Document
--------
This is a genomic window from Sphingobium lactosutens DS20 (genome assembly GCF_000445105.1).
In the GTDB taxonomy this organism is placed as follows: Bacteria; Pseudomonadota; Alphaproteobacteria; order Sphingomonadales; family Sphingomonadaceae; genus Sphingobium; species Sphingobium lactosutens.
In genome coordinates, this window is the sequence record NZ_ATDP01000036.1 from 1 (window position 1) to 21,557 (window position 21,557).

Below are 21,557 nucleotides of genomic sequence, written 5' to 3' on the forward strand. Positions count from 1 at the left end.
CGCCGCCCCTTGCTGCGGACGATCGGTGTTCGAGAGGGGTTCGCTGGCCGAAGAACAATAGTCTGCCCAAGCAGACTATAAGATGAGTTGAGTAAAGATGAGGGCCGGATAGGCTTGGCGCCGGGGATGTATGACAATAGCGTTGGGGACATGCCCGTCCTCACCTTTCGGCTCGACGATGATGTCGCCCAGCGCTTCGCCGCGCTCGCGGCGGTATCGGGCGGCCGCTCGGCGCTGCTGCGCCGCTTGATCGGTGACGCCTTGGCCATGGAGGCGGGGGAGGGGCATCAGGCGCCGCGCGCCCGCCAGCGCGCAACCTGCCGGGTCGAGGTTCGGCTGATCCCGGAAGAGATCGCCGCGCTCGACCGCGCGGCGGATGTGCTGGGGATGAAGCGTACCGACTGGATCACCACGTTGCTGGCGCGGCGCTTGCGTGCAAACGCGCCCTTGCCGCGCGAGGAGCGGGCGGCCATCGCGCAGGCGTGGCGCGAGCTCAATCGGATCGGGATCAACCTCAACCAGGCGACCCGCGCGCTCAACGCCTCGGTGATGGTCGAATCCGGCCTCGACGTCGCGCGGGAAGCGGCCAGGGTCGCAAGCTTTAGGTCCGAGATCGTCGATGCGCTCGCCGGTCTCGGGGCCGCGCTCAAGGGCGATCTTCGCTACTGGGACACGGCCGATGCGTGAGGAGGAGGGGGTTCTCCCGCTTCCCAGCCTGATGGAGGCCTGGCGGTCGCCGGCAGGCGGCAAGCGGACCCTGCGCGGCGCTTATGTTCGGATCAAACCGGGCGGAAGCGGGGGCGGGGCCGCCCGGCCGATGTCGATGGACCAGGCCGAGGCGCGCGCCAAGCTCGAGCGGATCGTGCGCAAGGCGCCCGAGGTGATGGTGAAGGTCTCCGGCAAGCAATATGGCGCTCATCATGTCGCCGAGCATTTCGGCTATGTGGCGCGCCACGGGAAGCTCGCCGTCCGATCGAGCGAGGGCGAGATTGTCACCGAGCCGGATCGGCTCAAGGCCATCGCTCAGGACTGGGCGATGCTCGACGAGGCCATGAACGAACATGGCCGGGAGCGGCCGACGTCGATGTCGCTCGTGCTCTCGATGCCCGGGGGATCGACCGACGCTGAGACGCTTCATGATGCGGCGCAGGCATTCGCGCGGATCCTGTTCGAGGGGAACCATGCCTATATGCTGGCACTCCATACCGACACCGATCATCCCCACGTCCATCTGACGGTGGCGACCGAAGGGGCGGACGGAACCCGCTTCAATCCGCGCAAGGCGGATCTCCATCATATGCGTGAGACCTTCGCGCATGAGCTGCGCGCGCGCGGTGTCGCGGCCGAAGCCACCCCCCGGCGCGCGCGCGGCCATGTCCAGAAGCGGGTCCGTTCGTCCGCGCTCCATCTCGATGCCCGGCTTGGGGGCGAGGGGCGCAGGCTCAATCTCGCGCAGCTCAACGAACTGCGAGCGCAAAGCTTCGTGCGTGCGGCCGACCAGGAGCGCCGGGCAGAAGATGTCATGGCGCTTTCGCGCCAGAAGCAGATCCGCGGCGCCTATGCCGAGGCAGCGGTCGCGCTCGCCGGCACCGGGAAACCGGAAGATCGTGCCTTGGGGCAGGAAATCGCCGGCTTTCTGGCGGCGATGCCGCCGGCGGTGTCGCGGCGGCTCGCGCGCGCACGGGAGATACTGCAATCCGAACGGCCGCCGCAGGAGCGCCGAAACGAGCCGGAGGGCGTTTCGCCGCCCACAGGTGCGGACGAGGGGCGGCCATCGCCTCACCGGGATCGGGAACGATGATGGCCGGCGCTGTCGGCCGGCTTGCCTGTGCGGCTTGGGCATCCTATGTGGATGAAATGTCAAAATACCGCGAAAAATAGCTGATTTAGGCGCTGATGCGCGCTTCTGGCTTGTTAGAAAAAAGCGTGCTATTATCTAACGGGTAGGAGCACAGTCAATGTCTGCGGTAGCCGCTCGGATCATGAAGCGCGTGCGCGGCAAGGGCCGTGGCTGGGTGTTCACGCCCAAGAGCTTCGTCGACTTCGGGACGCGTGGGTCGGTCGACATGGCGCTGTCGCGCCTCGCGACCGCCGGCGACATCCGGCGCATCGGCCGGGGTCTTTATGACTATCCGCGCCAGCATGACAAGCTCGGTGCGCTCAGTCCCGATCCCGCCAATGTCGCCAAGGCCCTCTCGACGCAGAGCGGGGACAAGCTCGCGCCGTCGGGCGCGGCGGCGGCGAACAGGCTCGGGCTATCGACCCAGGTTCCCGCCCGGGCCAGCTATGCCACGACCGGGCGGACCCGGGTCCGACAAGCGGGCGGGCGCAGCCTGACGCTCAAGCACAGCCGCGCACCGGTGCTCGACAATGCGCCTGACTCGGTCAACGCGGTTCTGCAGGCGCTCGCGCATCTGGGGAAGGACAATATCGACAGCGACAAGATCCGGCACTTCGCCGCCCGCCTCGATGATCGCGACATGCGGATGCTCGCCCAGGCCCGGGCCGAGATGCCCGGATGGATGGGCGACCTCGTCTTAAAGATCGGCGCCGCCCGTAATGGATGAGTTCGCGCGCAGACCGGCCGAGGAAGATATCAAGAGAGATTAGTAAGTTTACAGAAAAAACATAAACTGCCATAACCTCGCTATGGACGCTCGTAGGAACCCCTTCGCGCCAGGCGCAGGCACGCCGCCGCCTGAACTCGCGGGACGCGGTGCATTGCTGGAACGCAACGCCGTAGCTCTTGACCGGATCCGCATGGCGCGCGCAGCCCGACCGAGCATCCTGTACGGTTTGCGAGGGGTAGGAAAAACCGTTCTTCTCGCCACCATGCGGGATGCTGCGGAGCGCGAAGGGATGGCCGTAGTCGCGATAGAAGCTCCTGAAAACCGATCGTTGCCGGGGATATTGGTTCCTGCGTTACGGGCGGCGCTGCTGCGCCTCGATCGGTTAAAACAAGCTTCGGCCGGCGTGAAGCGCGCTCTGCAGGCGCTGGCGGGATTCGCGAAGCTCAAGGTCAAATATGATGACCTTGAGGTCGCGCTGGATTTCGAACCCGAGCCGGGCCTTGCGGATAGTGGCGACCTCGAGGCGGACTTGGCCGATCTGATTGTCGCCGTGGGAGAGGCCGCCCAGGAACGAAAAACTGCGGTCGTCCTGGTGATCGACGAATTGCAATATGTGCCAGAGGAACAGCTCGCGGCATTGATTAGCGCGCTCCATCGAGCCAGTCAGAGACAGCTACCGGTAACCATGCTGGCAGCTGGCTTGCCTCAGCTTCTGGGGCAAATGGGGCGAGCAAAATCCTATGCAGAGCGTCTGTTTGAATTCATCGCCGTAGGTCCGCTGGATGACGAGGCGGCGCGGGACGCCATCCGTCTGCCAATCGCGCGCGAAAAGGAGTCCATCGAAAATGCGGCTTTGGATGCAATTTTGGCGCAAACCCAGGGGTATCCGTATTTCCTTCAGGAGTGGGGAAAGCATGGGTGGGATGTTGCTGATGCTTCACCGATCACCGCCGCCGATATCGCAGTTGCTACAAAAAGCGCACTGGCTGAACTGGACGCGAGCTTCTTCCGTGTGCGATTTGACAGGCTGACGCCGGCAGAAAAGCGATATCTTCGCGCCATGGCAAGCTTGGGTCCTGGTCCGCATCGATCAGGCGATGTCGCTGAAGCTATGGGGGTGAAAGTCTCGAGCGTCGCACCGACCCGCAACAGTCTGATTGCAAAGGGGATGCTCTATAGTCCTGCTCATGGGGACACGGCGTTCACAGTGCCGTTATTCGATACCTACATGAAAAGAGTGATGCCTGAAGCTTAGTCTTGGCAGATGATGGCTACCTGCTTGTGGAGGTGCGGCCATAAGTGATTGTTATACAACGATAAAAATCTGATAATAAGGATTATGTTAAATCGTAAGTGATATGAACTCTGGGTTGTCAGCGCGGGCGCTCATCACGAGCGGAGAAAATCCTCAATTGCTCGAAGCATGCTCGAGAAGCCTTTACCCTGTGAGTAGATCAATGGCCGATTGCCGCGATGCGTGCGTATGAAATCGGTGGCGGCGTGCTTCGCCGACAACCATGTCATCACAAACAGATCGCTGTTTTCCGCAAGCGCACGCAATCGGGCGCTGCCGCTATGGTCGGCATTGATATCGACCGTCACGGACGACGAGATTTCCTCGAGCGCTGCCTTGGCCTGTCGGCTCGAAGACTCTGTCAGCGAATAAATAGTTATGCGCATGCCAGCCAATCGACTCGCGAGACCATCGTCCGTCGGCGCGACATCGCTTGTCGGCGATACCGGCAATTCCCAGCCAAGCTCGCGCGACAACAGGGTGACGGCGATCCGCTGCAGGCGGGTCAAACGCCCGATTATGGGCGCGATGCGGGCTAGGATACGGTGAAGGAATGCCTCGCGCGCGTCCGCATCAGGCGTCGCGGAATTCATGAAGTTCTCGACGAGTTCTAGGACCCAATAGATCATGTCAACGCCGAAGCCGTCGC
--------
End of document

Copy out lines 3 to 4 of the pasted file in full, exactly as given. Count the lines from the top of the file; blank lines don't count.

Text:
In genome coordinates, this window is the sequence record NZ_ATDP01000036.1 from 1 (window position 1) to 21,557 (window position 21,557).

Below are 21,557 nucleotides of genomic sequence, written 5' to 3' on the forward strand. Positions count from 1 at the left end.